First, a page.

Amplifier 44 receives the output of the mixer 41 and the amplifier voltage representing the precision oscillator frequency with the hydrophone signal frequency impressed thereon is applied to detector and low pass lter 45 which pass an oscillation frequency proportioned to the difference between the hydrophone signal frequency and the precision oscillator frequency. The detected frequency is amplied by amplifier 46 and introduced to voltage limiter 47. Diiferentiator 48 receives the limiter output and is designed to produce sharp positive and negative pulses corresponding in magnitude to the detected frequency. Rectifier 50 cuts off the negative pulses in Section I and rectier Sila cuts oif the positive pulses in Section II. These pulses are further sharpened by pulse Shaper 51 and 51a in the two sec-tions and integrated to produce a generally straight line voltage function by integrators 52 and 52a, these functions being smoothed to produce the voltage frequency lines as shown in FIG. 5 by smoothing circuits 53 and 53a. The two voltages are respectively introduced to the two sides of network 54 the amplified output of which is proportional to the frequency shift ,f1-fo. As shown lin Equation 6 in the Appendix alpha is equal to the constant V/fo times the Doppler frequency shift Af. Accordingly, the output of the network 54 is divided by fo by means of potentiometer 55, which is mechanically controlled by the manual insert 42 and multiplied by means of the potentiometer 56 whose wiper is driven by the manually operated crank 58. Values for alpha may then appear on the output lead 60.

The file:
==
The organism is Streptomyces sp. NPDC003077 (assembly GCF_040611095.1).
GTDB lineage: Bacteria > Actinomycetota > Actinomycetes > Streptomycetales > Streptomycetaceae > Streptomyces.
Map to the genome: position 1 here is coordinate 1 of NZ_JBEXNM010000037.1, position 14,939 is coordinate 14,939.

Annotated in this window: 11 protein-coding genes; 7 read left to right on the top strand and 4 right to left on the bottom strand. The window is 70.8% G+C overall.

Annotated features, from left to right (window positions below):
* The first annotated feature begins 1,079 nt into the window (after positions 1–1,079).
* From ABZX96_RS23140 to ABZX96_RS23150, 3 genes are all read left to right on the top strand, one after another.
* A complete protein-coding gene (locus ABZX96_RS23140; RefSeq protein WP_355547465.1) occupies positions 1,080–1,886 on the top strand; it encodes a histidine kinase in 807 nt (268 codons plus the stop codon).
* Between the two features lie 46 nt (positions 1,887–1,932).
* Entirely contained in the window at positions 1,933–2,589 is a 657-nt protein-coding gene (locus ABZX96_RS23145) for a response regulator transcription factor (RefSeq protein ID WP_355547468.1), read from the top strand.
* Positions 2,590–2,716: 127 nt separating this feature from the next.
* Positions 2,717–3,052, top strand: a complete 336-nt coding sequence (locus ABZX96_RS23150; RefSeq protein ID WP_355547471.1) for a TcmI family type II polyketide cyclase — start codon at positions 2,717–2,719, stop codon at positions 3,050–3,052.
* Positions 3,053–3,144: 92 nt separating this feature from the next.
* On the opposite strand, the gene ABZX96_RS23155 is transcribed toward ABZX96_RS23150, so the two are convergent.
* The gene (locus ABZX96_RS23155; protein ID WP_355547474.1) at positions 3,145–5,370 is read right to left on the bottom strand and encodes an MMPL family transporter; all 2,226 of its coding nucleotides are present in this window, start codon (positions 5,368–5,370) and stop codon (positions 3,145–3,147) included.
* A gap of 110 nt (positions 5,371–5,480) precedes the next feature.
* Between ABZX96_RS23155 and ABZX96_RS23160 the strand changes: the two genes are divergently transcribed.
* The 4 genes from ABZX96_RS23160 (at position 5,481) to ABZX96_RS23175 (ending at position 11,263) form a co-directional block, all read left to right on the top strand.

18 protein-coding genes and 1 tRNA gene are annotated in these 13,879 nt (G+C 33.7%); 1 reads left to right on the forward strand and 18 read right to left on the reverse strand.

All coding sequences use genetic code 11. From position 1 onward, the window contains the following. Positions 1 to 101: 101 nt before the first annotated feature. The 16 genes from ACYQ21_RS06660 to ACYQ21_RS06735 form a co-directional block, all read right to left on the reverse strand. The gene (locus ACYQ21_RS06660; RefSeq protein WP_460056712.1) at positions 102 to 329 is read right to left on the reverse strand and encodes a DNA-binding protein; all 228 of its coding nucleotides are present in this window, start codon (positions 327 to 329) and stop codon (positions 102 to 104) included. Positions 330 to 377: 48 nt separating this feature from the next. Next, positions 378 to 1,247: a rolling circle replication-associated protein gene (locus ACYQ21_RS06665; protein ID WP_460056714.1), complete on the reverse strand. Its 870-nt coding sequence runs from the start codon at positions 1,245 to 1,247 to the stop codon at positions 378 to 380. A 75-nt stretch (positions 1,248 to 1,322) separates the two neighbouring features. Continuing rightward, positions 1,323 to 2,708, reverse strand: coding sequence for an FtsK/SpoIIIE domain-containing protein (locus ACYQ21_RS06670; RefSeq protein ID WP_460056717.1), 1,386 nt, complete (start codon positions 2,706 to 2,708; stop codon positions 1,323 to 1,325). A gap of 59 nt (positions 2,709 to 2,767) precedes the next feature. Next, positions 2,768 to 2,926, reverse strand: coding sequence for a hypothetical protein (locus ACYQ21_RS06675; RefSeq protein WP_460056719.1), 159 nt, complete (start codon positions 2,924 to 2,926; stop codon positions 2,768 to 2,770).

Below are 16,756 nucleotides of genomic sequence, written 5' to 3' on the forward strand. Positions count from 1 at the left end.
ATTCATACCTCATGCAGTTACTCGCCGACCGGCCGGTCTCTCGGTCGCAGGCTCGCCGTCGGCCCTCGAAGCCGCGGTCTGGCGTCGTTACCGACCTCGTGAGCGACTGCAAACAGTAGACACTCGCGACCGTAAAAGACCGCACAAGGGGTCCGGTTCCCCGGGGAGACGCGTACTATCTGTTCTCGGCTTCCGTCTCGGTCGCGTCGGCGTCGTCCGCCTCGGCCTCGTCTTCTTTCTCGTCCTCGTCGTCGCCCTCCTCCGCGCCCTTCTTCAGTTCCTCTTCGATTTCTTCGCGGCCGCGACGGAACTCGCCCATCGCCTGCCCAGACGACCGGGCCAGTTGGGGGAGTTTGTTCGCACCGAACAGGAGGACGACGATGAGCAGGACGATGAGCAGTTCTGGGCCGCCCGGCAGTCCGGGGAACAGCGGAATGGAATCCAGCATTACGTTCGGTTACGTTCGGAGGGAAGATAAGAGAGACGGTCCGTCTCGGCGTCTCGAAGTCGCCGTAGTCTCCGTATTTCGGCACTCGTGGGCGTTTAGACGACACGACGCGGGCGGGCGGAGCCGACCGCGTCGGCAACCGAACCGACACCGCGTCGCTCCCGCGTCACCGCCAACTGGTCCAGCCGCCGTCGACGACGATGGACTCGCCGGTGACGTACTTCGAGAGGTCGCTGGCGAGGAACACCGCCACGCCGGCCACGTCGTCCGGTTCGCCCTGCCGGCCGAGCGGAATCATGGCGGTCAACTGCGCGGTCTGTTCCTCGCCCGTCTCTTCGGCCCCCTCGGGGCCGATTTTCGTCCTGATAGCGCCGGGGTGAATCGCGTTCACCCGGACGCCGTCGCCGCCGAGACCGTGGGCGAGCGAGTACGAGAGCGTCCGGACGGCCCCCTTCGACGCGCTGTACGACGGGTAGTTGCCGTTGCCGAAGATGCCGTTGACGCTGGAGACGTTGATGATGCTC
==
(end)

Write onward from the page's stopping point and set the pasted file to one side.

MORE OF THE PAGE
It is assumed that the hydrophone is at the center O of an x, y and z coordinate system and that the underwhere V0 is the velocity of sound inwater or (7) @cos @M-1);@

The quantity voti-1) which we call oc can be computed from the observed frequency f. Hence we have:

(8) a=v cos gb The rate of change of or with respect to time is by differentation. (9) 02=v sin ma By looking at the gure we see that (1o) rqt=v sin a Combining these we get:

U2 (11) sin2 qa where a is obtained from data oc by differentiation with respect to time. By squaring 8 and combining with 11 Correction Due to Elapsed Time It is to be notedl that the sound wave travels through the water at velocity v0. Thus the frequency of the sound wave inthe immediate neighborhood of the missile reaches the hydrophone at a later time. Hence at the time when the data is received andthe radius is calculated according to Equation 13, the missile has moved. Calling the quantity in Equation 13, r calc., the -true radius is r=r calerl--Z- calc. T

where T is the elapsed time.

NOW to consider FIGURE 2 and Formula 8 we see that dr (14) i-v eosqb-a Also the elapsed time is: